The European Commission (EC) has proposed new legislative and non-legislative measures to improve consumer product safety and strengthen market surveillance of all non-food products in the European Union (EU), including those imported from third countries. The package was adopted by the EC on February 13, 2013, and will be discussed in the European Parliament and in the Council. The new legislation is expected to come into effect in 2015.
The key changes of today's package are:
- Alignment of the general obligations of economic operators to ensure the safety of all consumer products with clearer responsibilities for manufacturers, importers and distributors.
- More effective tools to enforce safety and other product-related requirements and to take action against dangerous and non-compliant product across all sectors through a single set of coherent rules for market surveillance.
- Improved traceability of consumer products throughout the supply chain - enabling a swift and effective response to safety problems (e.g. recalls).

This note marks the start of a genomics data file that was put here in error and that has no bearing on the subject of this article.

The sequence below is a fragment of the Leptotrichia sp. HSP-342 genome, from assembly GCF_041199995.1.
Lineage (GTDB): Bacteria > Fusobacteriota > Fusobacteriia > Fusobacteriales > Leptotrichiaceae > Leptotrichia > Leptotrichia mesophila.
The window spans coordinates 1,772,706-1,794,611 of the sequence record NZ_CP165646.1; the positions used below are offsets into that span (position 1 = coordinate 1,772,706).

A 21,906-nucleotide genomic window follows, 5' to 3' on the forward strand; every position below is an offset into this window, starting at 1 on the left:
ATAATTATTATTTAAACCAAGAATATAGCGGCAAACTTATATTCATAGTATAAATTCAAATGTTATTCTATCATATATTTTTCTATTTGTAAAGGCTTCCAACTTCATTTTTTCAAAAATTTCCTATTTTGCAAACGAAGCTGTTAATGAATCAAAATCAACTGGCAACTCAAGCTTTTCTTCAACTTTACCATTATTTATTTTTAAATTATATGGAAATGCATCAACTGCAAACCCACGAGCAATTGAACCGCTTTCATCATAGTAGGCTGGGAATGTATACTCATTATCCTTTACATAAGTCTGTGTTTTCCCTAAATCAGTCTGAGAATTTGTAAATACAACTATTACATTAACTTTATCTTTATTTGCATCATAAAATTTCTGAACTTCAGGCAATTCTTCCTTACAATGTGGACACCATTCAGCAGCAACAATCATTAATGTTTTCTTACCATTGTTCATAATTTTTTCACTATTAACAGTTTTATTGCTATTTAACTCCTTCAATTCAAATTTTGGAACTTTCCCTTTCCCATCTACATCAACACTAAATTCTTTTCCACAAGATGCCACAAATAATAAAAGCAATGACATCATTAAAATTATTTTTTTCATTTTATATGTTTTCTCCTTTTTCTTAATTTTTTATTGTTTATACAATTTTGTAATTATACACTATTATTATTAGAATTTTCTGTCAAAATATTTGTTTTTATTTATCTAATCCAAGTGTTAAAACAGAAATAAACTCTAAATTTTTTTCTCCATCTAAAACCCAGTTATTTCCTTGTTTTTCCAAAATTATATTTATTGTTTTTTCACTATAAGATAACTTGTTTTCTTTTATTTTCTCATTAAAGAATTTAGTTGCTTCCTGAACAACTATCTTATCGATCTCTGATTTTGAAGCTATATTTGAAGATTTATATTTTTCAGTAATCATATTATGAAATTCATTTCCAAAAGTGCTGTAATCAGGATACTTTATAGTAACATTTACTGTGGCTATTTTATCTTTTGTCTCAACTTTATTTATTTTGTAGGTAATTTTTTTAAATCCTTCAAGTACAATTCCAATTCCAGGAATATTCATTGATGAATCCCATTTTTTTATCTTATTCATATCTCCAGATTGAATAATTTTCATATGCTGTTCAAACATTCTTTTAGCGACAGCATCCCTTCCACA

- Creation of a more cooperative system of market surveillance across the EU.
- Streamlined procedures for the notification of dangerous products, and synergies between the existing Rapid Alert Information System (RAPEX) and the Information and Communication System for Market Surveillance (ICSMS).
Why It Matters
Current EU rules on market surveillance and consumer product safety are fragmented and scattered over several different pieces of legislation, thus creating gaps and overlaps. The legislative proposals that the Commission adopted will enable better coherence of the rules regulating consumer products identification and traceability, and improved coordination of the way authorities check products and enforce product safety rules across the European Union. Improved identification and traceability of unsafe products will be a key improvement, helping to take them out of the market quickly.
Once adopted by the European Parliament and by the Council the new rules will be enforced by the national market surveillance authorities in the Member States which will benefit from strengthened cooperation and enhanced tools to carry out controls.
How UL Can Help
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